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Role distribution and supporting actors

There is a saying in theatre: the right distribution of roles is 50% of the work in a performance.

Possible procedures for the distribution of roles

  • Each role is assigned only once

  • Each role is assigned several times

  • Pupils choose freely

  • Roles are assigned (according to the character of the children)

  • Background actors

As a teacher, you need to find out who can and wants to learn a big or bigger role, and who is suitable for which role.

This can be handled very flexibly. For example, if three girls all really want to play "Juliet" in Romeo and Juliet, they can each play an act as long as the audience knows this before the play starts. Or there is no one who wants to play a servant or an old man. Then you, as the teacher, start negotiating and painting the advantages of such a role. "You don't have to memorise so much", "If you can do it right, it's really funny" etc.

If there is more than one performance....

...the roles can be distributed differently. For example: four performances and three Julias. Everyone can have one performance and the fourth can be shared, or the most reliable and punctual student can play twice - or other criteria.

Once a decision has been made, it is important to stick to it. Role allocation or 'casting' is crucial to the success of a performance. Just think of your favourite films and imagine different casts.

Determine the supporting actors

Apart from the set actors and roles, you can also assign students "made-up" roles. These can be background actors (trees, guards...), dancers or even a "sugar seller" who sells something during the performance. There are no limits to the imagination in this case either!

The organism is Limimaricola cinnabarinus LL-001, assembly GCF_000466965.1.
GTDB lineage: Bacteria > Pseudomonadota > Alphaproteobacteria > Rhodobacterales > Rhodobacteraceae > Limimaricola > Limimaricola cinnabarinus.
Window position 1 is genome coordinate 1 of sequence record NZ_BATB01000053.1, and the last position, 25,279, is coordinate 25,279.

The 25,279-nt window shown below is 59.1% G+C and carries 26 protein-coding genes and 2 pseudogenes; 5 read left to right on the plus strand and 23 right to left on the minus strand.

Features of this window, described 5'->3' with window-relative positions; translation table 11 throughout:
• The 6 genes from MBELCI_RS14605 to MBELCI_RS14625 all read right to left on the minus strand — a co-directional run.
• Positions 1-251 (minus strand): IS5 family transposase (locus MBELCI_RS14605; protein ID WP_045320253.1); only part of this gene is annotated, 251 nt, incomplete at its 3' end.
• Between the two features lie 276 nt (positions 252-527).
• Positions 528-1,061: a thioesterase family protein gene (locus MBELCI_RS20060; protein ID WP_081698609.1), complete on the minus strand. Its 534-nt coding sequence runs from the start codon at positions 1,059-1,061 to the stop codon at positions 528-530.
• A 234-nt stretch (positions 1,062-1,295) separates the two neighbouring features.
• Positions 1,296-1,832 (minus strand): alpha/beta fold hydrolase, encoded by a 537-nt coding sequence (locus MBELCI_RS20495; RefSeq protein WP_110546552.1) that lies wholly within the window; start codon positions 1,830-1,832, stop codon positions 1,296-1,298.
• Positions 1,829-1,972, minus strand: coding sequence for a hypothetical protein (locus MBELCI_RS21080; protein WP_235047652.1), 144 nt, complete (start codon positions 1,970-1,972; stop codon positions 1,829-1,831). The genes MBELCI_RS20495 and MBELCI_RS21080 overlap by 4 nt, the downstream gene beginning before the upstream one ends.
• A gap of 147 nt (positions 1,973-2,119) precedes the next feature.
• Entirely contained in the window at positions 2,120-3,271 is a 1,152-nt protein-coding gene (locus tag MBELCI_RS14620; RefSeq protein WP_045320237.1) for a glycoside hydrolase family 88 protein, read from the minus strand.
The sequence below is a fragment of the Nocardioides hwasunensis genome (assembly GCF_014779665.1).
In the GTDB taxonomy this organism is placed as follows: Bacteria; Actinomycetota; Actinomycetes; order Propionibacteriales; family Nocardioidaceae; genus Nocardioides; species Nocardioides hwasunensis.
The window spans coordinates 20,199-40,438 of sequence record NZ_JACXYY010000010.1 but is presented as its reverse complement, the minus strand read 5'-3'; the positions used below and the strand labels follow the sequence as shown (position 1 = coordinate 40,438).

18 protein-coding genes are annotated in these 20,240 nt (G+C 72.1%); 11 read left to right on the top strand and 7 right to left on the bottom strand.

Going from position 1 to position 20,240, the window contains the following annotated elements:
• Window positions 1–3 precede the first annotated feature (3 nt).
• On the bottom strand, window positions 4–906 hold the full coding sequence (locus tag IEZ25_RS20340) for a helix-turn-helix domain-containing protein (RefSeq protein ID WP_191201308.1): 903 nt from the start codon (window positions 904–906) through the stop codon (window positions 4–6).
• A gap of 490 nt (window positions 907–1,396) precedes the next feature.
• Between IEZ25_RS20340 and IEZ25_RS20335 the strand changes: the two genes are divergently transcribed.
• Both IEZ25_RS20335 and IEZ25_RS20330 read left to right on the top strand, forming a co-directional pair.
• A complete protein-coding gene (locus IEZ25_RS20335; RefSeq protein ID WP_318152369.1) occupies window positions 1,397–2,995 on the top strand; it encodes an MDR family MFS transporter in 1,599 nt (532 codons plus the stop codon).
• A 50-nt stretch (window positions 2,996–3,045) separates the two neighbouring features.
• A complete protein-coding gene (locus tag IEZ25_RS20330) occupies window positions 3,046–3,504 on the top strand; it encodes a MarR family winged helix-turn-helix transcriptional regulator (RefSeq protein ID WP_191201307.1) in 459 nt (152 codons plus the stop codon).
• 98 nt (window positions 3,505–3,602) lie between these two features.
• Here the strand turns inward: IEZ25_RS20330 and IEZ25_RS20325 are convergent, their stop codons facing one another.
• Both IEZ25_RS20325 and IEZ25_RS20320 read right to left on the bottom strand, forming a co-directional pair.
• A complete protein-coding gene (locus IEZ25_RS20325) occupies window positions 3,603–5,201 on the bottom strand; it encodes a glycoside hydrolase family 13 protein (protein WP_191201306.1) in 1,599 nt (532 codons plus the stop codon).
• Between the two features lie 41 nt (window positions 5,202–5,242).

• What could extras do? (Pedestrians on the street, a journalist watching the scene and taking notes).

  • Can a child soufflé (=insert himself)?

  • How many supporting actors would fit in well?

  • What can you keep them busy with?

  • They should be active in some way (e.g. mime, dance, etc.)!

There should always be as many pupils as possible active. Anyone who is not in the rehearsed scene can be busy with the set, costumes, props or preparing their scene.

If all the children are present in the form of a normal school class, this can be quite difficult, but it can be managed if you have someone to help, or if some of the students are responsible enough to lead smaller teams and keep the noise level down. If it is a voluntary activity during free time, simply draw up a scene and theatre plan (attached) and make a good, solid and well thought-out rehearsal plan.

The importance of assigning roles

The role we assign to a child is very important. You should be aware that during the time the child is involved in creating a character - be it for a week or even a few months - they will be very involved with that role. Sometimes this process can be so intense, and the role taken so seriously, that the pupil may adopt tics, gestures, reactions or even concepts of life from the character they are studying.

There are cases where a role fits and resembles a child's personality and cases where it does not fit the child's energy, character or personality. In both cases, the role can be played, but if it is not a good fit, it often means more work. On the other hand, this is often a helpful process in which the child can learn a lot.

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